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Aziz Ansari and the Danger of the No-Yes Narrative

The last few months have seen sexual assault allegations mounting against male celebrities. This news is inescapable; the accusations of Hollywood men, as well as the news stories that follow them, seem to be pouring from women across the UK and America.

Beginning with the atrocities of Harvey Weinstein, these allegations span from outcries of pedophilia against actor Kevin Spacey and Republican politician Roy Moore, and sexual assault allegations against the likes of James Franco and Ed Westwick. It seems there is no end in sight to victims speaking out against these high profile men. Notably, among the accused is Asian-American actor and comedian, Aziz Ansari.

In an interview with, an unnamed woman has spoken about going on a date with Ansari, saying that it was ‘the worst night of my life’. Having met the comedian at the Golden Globes, the two had exchanged phone numbers, and they had gone on a dinner date, after which she went with Ansari to his apartment. The woman speaks about how Ansari ‘probably moved my hand to his dick five to seven times […] he really kept doing it after I moved away’. She says that she felt ‘violated’ by his behaviour.

This story is reminiscent of a narrative which plays out in a lot of romantic and sexual versions of fiction: the toeing of the line between assault and consent. This is the narrative of female indecisiveness, and male persistence as a form of flirtation, or even verbal foreplay. Picture it: they’re on a date, the man wants to take things further, the girl says no, he keeps kissing her and looking deeply into her eyes, and eventually she realises that of course she wants to go home with him, of course he is charming.

Can’t picture it? I’ll give you some examples. In the popular romance movie The Notebook, Noah won’t take Ali’s ‘no’ for an answer when he asks her on a date. So he climbs up the ferris wheel she’s on and hangs off it dangerously until she agrees. She can’t say no — he could fall to his death. Ryan Gosling plays this character with devilish charm; we are wooed by his eccentricity but more importantly by his knowledge that ‘she is the one, he knows this immediately and so persists despite her protestations. Of course, when she does date him, and they fall hopelessly in love. The narrative of male persistence is triumphant.

In Blue Valentine, Dean meets Cindy at an old people’s home, then sees her on a bus later on. He pesters her on the bus until she agrees to walk with him, because he believes she is special, that there’s something about her. In Friends, even after the breakup of Ross and Rachel, Ross continuously sabotages Rachel’s love connections, laying himself out as the only viable option. Shakespeare’s The Taming of the Shrew sees a man wear down an independent woman until she falls for him. I could go on and on.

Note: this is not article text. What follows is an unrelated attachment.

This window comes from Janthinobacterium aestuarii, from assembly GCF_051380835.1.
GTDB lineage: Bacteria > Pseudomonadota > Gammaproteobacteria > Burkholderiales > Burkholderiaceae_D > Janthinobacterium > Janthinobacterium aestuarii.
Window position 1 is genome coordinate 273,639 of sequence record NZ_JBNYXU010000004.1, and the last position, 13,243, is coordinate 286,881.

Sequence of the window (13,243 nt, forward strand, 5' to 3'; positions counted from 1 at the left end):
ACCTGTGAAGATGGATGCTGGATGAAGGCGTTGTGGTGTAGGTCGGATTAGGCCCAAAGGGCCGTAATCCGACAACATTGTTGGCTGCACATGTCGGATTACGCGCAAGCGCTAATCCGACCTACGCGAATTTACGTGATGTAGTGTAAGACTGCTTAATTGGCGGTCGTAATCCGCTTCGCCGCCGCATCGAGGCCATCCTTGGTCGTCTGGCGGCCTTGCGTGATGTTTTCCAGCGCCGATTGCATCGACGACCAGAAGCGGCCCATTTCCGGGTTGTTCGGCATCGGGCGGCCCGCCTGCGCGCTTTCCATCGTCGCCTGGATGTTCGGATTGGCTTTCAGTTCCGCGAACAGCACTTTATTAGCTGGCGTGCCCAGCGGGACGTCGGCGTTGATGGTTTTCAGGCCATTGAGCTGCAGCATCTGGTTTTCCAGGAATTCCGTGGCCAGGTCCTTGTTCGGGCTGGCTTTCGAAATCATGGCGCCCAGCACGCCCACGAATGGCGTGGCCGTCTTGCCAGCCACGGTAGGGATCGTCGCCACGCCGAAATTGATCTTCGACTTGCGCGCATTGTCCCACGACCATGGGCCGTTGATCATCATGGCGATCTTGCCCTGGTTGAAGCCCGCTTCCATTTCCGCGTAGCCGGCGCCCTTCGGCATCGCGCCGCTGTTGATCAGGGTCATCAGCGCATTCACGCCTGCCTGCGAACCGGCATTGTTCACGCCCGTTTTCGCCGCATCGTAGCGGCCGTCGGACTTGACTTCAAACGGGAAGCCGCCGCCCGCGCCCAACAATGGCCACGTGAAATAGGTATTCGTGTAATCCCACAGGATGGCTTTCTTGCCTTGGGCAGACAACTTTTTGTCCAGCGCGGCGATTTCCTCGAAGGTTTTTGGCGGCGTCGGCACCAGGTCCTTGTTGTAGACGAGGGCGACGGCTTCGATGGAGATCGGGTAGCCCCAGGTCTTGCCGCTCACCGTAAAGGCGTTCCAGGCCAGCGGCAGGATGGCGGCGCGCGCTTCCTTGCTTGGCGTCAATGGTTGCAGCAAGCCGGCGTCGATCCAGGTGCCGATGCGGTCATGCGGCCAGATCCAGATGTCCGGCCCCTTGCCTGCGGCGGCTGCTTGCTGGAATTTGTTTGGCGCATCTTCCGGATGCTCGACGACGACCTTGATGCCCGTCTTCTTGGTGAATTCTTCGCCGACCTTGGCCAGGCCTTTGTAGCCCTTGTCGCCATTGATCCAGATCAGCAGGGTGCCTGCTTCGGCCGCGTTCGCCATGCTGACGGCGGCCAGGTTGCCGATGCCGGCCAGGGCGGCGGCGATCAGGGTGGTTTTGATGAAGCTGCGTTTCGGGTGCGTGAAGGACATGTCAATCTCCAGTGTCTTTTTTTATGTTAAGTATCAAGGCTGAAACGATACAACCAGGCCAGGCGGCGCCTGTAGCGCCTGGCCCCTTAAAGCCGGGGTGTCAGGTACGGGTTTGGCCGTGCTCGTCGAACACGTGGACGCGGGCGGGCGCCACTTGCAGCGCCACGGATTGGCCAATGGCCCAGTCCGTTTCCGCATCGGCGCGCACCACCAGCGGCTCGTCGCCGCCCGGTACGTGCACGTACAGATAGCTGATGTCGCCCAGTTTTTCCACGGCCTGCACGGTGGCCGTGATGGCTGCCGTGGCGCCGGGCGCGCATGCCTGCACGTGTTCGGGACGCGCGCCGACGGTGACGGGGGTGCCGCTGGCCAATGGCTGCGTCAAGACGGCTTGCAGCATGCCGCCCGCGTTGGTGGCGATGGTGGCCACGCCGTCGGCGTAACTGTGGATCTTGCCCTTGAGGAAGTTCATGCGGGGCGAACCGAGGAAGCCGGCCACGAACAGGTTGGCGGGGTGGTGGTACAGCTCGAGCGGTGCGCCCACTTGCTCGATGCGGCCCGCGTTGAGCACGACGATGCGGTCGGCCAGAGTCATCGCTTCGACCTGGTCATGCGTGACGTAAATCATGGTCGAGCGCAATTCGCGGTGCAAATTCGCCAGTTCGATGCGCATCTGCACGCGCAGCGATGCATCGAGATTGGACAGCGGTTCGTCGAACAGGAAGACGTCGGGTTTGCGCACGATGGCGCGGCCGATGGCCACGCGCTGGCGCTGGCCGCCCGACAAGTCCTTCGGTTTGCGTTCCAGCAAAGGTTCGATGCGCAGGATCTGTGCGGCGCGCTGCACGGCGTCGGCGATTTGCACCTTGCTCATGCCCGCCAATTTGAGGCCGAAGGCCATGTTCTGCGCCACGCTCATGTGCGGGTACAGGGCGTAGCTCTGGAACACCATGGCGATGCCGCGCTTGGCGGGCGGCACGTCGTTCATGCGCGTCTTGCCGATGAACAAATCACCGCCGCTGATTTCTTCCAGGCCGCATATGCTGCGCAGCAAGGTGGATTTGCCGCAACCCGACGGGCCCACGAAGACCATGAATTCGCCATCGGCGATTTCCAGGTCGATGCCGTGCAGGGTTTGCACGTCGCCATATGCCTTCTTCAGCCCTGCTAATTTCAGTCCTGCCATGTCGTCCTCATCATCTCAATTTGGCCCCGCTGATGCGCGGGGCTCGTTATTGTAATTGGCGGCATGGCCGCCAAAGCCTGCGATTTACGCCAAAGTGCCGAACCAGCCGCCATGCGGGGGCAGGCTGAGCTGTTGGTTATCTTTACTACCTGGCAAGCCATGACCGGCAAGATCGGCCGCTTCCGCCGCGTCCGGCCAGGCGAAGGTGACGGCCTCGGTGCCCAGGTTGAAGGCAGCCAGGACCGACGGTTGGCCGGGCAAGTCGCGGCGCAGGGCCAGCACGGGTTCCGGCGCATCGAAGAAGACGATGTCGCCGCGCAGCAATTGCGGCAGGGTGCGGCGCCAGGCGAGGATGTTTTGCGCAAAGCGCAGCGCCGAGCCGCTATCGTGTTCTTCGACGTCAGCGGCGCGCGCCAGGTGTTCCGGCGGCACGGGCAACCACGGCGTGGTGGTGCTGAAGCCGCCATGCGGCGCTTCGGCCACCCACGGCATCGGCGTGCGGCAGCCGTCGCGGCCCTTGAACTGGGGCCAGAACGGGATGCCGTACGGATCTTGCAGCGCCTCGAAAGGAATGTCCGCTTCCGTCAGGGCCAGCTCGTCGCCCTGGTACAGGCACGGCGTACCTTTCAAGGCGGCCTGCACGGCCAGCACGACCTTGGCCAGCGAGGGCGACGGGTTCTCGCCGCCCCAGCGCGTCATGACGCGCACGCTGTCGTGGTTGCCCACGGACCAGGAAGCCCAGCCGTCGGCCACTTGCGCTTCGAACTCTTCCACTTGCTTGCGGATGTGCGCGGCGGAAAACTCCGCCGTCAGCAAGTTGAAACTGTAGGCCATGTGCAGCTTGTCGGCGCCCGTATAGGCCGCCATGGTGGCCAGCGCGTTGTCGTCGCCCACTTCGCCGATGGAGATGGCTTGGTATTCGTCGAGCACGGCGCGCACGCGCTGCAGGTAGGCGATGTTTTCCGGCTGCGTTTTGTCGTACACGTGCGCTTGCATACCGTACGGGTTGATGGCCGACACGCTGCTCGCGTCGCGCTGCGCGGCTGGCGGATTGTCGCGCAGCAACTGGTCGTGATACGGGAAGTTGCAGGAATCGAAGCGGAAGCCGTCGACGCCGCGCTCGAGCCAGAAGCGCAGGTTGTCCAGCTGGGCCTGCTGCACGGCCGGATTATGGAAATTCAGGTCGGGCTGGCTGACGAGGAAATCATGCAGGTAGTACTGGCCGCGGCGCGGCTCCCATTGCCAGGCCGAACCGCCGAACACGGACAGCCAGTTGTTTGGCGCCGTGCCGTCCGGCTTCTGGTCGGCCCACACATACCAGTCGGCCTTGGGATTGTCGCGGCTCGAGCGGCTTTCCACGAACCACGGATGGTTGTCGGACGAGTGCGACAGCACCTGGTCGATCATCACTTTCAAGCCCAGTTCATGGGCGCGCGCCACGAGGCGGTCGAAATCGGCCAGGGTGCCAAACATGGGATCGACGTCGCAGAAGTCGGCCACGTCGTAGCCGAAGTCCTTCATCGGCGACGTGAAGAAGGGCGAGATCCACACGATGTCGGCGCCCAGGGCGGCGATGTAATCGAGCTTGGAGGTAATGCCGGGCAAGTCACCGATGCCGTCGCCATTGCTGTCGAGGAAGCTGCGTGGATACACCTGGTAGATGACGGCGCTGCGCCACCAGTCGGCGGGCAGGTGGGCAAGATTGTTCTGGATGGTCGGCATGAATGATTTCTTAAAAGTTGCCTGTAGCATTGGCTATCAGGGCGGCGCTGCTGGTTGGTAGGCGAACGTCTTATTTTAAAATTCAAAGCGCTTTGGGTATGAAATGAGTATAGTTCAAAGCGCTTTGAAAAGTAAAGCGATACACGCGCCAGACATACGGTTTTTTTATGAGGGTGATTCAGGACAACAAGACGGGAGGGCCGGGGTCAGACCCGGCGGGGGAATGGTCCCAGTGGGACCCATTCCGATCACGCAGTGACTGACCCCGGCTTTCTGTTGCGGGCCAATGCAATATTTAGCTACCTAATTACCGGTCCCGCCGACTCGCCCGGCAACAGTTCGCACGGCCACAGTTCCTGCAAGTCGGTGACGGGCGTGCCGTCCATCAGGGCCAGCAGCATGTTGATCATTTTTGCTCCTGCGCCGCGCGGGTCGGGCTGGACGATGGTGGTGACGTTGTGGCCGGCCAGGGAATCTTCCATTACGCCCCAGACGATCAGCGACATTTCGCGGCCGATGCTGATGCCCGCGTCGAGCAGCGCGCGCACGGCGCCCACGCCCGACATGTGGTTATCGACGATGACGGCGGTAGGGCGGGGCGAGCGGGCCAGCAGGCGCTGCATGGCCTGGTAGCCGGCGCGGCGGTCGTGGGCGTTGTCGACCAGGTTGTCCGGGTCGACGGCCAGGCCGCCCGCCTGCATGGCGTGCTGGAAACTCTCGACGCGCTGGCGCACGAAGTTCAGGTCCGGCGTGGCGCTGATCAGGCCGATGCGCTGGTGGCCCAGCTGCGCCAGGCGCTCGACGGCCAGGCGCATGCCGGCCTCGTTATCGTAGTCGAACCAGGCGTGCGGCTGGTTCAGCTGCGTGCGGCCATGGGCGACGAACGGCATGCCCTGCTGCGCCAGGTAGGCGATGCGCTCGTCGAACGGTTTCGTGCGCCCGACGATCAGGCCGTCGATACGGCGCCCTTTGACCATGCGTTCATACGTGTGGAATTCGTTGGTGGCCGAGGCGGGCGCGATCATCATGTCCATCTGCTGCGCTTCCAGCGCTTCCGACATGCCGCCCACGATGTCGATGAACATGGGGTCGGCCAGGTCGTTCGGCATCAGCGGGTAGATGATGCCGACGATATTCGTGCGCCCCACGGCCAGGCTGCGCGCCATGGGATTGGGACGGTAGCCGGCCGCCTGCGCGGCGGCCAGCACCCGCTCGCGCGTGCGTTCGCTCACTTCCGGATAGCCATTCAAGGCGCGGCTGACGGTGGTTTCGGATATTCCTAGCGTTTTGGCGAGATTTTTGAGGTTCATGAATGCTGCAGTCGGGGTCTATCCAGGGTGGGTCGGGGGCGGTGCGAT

What does this have to do with Aziz Ansari? In these stories, the girl says no, usually multiple times, before finally saying yes. This is crucial. The notion of women liking to ‘play hard to get’ so as not to seem too forward, is hugely damaging to dating morale on both sides. As women, we are encouraged not to give it all straight away, to make the man work a little bit to win us — whether that’s physically or emotionally. Young men therefore may assume that a woman being cautious, avoiding their touch, moving away from them, perhaps is a sign that they must work harder.

This is the crux of the issue when it comes to the account of Ansari’s behaviour. He finds her to be stiff, not totally relaxed with the sexual energy he’s giving off, and so perhaps he takes that as a cue to try harder. This is in no way excusing his behaviour, but I find that once you start to notice this behaviour in popular fiction, it’s hard not to see it.

Ansari’s behaviour signifies much of the behaviour that our favourite romantic heroes have. She says no, he tries harder. Even after the woman has moved away from him repeatedly, and has told him she’s not interested in sex, Ansari persists, moving her hand towards his penis, pushing his fingers down her throat, with the attitude that maybe this time she’ll succumb.

Growing up as young women, we’re taught to find the persistence of men flattering, their wisdom infinite. In these stories, he always gets the girl. Aziz may simply be following the pattern, believing in the power of persuasion. He knows she’s uncomfortable — as all the men in these narratives do, by the way — but simply pushes himself into her space until she’s eventually comfortable with it. Or at least, that’s the intention. Unlike the girls in the stories, this woman saw through his sexually authoritative stance and took it as her cue to leave. Truly, it is time we all saw through this bizarre and culturally cultivated mode of flirtation.


Image: iStock

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